Actually that one isn't so bad, most of the 'extras' aren't on the rings themselves, although the strap looks like it might pull the popper out of the front cover....
How about this one, doesn't look too bad does it?
Look at this one!!!! Ah now we are talking... now pay attention to how the paper is bending around the rings.
Thank you to Deb, Chris and Leah for those photos. Here's some I set up myself.
So to attempt to do something similar I just kept adding paper the odd diary insert or two as you do, to get a similar result.
Again notice the pages being pushed around the rings towards the base plate.
Notice what happens when you open the organiser, the pages just fan out, because that is what they want to do when there's too much paper on the rings.
Here is the same organiser with the normal number of pages in it.
Notice this time when we open it, the pages largely stay together in the middle.
What about slimline organisers?
If we look at a slimline with only 11 mm rings the issue of the paper inside of the arc of the rings becomes a little more obvious.
With a similar number of pages on either side of the rings, there doesn't look like there is too much of a problem. But when you have more on one side than the other, the inside edges of the pages start to interfere with each other as in this first picture below.
Then when you try to move all of the pages to one side of the rings... they open!! Getting the pages back on to the rings and getting them closed takes some fiddling!
Why does this happen?
So what is going on here. Let me try and explain with the aid of some simple drawings and we will look at normal size personal size rings.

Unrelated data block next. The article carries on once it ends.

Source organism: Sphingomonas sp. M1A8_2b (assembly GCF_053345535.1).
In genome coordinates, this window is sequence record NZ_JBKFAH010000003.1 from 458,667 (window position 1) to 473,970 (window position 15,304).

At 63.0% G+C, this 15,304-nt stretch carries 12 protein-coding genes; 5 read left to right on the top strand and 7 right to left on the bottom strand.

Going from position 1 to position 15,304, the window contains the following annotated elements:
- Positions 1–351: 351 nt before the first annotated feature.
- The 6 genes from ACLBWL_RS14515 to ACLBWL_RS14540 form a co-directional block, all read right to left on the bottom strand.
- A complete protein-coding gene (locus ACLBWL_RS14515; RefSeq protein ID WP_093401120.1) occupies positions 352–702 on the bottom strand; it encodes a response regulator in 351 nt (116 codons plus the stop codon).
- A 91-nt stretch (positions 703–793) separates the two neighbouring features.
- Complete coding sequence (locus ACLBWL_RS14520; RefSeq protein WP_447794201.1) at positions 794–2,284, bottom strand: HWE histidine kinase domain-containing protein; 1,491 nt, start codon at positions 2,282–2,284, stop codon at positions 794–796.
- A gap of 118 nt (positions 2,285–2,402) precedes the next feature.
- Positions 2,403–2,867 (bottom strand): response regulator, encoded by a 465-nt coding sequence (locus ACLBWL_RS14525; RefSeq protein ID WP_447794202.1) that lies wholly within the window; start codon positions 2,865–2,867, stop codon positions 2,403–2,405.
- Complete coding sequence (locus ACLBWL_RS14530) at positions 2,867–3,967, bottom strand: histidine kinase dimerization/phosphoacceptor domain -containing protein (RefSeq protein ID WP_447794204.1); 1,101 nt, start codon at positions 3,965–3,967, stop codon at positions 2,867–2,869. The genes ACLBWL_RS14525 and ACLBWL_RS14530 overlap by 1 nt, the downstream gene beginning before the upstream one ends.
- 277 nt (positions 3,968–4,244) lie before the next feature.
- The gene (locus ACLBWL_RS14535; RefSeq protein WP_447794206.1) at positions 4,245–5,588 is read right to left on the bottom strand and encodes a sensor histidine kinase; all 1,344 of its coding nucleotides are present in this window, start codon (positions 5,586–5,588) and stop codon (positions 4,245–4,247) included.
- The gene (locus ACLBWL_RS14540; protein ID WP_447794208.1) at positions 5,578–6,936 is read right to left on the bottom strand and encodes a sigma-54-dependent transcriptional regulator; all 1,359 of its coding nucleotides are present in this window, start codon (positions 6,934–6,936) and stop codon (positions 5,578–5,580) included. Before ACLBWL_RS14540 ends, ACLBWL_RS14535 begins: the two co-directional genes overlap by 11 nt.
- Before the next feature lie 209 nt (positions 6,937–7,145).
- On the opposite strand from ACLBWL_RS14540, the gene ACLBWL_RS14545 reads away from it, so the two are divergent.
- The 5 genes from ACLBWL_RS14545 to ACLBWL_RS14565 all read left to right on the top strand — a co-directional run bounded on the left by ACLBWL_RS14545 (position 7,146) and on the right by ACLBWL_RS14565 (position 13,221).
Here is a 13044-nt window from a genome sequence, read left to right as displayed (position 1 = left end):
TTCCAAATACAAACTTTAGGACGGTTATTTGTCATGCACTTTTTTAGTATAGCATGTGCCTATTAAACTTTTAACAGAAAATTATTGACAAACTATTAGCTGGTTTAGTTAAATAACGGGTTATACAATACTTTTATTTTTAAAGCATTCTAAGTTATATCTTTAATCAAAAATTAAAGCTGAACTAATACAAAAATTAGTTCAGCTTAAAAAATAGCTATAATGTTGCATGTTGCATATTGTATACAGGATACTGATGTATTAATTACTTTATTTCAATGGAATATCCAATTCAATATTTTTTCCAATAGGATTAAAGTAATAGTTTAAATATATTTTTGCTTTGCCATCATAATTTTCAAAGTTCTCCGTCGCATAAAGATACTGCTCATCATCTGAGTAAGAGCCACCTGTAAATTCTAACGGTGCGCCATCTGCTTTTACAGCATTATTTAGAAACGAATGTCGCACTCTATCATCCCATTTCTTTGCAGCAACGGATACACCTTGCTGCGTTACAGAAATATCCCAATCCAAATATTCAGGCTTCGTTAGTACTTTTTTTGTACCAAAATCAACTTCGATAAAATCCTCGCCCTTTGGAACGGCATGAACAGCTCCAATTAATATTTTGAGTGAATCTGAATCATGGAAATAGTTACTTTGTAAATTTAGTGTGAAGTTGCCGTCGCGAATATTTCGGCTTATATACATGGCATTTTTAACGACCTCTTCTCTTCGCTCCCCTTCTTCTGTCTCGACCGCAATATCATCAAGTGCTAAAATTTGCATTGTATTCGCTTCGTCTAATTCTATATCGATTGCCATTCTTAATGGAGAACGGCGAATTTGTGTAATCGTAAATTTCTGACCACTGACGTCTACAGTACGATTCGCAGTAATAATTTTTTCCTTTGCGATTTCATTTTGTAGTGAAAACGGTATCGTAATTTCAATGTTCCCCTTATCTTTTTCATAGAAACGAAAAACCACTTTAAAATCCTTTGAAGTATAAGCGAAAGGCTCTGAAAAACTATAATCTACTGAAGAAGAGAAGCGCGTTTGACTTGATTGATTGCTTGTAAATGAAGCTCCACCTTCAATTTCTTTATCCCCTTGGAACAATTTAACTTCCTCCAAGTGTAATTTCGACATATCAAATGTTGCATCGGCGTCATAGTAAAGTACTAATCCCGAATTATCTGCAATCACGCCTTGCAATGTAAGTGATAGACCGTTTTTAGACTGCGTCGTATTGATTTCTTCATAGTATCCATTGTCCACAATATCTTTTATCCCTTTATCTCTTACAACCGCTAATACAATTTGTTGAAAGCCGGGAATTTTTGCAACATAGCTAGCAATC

So here is a 'normal' load of pages, if you imagine each single page here was say 20-25 pages you will get the idea better...
So with this number of pages, they sit quite neatly in the middle arc of the rings. Now at this point I want you to note what is happening to the inside edge of the pages that sit within the rings. In this example you will see that as they are neatly sat towards the middle of the arc of the rings the inside edge, inside the rings is clear of the inside arc of the rings.
Now look at what is happening with the paper on the inside of the rings, it is starting to press against the inside of the rings.
To make matters worse if we use card dividers towards the front or back of the organiser with this amount of paper they will not bend as easily and will press on the inside of the rings with this amount of paper in the organiser.
I have tried to show here that having more paper on the rings than you should have this results with the paper on the inside of the rings being compressed together on the inside of the rings and this potentially starts forcing the rings open or causing them to gap.
- Use less paper in your organiser... or
- Use an organiser with larger rings, such as a Van der Spek Standard (personal) which are available with 30 mm rings. or their A5 Manager with 35 mm rings.
How much is too much?
Whilst I was at the Van der Spek workshop two weeks ago, I was given a copy of the Krause rings specification sheet for the rings they use on their organisers.
The ring capacity is given in the specification sheet as a thickness of paper on the rings. Krause quote their rings by the external diameter, were as we normally quote the internal diameter. The letters and numbers in () are the Kruse model numbers which you will find on page 21 of the catalogue in the link above.
- Pocket (PER152/06/20) - 20 mm internal diameter - Paper capacity 14mm
- Personal (PER171/06/25) - 25mm internal diameter - Paper capacity 19mm
- Personal (PER171/06/30) - 30mm internal diameter - Paper capacity 24mm
- A5 (PER216/06/25) - 25mm internal diameter - Paper capacity 19mm
- A5 (PER216/06/30) - 30mm internal diameter - Paper capacity 24mm